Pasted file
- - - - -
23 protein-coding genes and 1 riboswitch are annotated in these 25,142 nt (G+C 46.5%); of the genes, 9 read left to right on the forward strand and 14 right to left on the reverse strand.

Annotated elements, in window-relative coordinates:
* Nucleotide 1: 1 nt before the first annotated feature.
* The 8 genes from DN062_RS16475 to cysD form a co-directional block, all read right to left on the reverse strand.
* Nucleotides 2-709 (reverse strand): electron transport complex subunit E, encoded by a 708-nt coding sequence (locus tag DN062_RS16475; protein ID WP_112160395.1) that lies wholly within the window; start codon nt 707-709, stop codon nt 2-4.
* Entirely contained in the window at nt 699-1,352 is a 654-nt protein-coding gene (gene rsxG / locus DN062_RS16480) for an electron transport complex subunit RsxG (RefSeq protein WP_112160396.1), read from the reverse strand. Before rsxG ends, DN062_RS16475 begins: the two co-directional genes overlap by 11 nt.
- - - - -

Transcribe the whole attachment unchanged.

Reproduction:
23 protein-coding genes and 1 riboswitch are annotated in these 25,142 nt (G+C 46.5%); of the genes, 9 read left to right on the forward strand and 14 right to left on the reverse strand.

Annotated elements, in window-relative coordinates:
* Nucleotide 1: 1 nt before the first annotated feature.
* The 8 genes from DN062_RS16475 to cysD form a co-directional block, all read right to left on the reverse strand.
* Nucleotides 2-709 (reverse strand): electron transport complex subunit E, encoded by a 708-nt coding sequence (locus tag DN062_RS16475; protein ID WP_112160395.1) that lies wholly within the window; start codon nt 707-709, stop codon nt 2-4.
* Entirely contained in the window at nt 699-1,352 is a 654-nt protein-coding gene (gene rsxG / locus DN062_RS16480) for an electron transport complex subunit RsxG (RefSeq protein WP_112160396.1), read from the reverse strand. Before rsxG ends, DN062_RS16475 begins: the two co-directional genes overlap by 11 nt.